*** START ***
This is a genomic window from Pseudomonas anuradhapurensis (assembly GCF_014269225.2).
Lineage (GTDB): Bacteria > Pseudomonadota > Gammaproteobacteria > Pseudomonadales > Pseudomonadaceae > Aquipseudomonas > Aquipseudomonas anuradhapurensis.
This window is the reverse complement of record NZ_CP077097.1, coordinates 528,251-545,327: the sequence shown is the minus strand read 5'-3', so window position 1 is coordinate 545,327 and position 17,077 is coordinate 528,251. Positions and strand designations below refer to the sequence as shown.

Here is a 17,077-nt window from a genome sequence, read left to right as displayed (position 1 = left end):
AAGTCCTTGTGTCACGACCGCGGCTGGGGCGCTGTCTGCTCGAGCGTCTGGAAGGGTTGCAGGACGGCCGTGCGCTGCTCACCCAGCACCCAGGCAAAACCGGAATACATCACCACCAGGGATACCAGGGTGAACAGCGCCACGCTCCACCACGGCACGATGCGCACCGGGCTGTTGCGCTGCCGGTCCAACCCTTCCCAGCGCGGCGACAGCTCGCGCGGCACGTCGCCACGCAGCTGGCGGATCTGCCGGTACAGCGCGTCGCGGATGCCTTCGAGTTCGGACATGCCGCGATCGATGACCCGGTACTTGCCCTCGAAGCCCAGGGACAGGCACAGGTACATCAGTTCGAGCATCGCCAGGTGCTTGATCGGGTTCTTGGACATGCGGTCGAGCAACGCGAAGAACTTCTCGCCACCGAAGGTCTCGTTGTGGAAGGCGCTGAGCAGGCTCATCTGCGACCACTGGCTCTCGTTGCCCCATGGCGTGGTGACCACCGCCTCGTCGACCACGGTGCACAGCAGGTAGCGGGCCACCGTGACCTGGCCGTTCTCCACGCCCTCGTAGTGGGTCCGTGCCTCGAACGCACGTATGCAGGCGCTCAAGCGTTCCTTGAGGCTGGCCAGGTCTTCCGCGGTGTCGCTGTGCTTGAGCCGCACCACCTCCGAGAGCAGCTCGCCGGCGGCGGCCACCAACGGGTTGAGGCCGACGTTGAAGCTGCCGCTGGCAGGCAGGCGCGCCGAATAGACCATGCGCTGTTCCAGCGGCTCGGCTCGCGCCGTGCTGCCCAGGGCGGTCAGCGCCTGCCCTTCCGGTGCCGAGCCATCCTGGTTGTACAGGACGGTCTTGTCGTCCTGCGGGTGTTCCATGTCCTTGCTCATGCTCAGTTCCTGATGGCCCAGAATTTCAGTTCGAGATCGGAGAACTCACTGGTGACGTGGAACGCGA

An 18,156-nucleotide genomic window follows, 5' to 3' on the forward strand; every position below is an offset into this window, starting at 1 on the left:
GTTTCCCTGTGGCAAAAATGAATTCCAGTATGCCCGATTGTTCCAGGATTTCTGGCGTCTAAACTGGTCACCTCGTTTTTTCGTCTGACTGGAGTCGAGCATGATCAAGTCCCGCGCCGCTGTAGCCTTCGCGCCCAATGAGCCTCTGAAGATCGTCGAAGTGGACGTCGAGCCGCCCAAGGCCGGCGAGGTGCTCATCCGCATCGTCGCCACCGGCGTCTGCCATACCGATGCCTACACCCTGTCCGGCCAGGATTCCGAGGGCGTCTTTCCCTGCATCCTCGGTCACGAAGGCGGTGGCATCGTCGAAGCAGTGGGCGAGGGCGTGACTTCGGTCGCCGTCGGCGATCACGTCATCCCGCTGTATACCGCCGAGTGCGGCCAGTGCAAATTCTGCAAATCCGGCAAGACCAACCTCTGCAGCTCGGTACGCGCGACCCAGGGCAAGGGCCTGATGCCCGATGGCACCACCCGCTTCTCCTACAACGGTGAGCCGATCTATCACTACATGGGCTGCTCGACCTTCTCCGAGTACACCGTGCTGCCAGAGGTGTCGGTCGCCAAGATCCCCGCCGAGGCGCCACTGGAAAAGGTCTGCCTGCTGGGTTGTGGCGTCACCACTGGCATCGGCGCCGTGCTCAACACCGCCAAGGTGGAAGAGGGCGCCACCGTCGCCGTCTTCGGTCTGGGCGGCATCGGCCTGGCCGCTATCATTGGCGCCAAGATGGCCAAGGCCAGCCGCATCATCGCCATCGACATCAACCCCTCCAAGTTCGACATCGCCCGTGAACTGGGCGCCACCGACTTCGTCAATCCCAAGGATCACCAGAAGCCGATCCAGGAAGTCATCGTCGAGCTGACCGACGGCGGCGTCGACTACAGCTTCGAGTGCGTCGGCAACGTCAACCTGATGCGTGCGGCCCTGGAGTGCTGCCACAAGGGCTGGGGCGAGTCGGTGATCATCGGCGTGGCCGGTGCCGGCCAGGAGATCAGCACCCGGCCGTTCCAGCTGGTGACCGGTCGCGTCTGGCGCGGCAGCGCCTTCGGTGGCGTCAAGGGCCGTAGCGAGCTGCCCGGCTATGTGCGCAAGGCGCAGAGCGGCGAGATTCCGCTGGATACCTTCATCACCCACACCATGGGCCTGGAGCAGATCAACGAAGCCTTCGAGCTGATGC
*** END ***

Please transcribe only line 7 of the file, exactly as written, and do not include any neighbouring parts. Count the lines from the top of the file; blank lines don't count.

GTTTCCCTGTGGCAAAAATGAATTCCAGTATGCCCGATTGTTCCAGGATTTCTGGCGTCTAAACTGGTCACCTCGTTTTTTCGTCTGACTGGAGTCGAGCATGATCAAGTCCCGCGCCGCTGTAGCCTTCGCGCCCAATGAGCCTCTGAAGATCGTCGAAGTGGACGTCGAGCCGCCCAAGGCCGGCGAGGTGCTCATCCGCATCGTCGCCACCGGCGTCTGCCATACCGATGCCTACACCCTGTCCGGCCAGGATTCCGAGGGCGTCTTTCCCTGCATCCTCGGTCACGAAGGCGGTGGCATCGTCGAAGCAGTGGGCGAGGGCGTGACTTCGGTCGCCGTCGGCGATCACGTCATCCCGCTGTATACCGCCGAGTGCGGCCAGTGCAAATTCTGCAAATCCGGCAAGACCAACCTCTGCAGCTCGGTACGCGCGACCCAGGGCAAGGGCCTGATGCCCGATGGCACCACCCGCTTCTCCTACAACGGTGAGCCGATCTATCACTACATGGGCTGCTCGACCTTCTCCGAGTACACCGTGCTGCCAGAGGTGTCGGTCGCCAAGATCCCCGCCGAGGCGCCACTGGAAAAGGTCTGCCTGCTGGGTTGTGGCGTCACCACTGGCATCGGCGCCGTGCTCAACACCGCCAAGGTGGAAGAGGGCGCCACCGTCGCCGTCTTCGGTCTGGGCGGCATCGGCCTGGCCGCTATCATTGGCGCCAAGATGGCCAAGGCCAGCCGCATCATCGCCATCGACATCAACCCCTCCAAGTTCGACATCGCCCGTGAACTGGGCGCCACCGACTTCGTCAATCCCAAGGATCACCAGAAGCCGATCCAGGAAGTCATCGTCGAGCTGACCGACGGCGGCGTCGACTACAGCTTCGAGTGCGTCGGCAACGTCAACCTGATGCGTGCGGCCCTGGAGTGCTGCCACAAGGGCTGGGGCGAGTCGGTGATCATCGGCGTGGCCGGTGCCGGCCAGGAGATCAGCACCCGGCCGTTCCAGCTGGTGACCGGTCGCGTCTGGCGCGGCAGCGCCTTCGGTGGCGTCAAGGGCCGTAGCGAGCTGCCCGGCTATGTGCGCAAGGCGCAGAGCGGCGAGATTCCGCTGGATACCTTCATCACCCACACCATGGGCCTGGAGCAGATCAACGAAGCCTTCGAGCTGATGC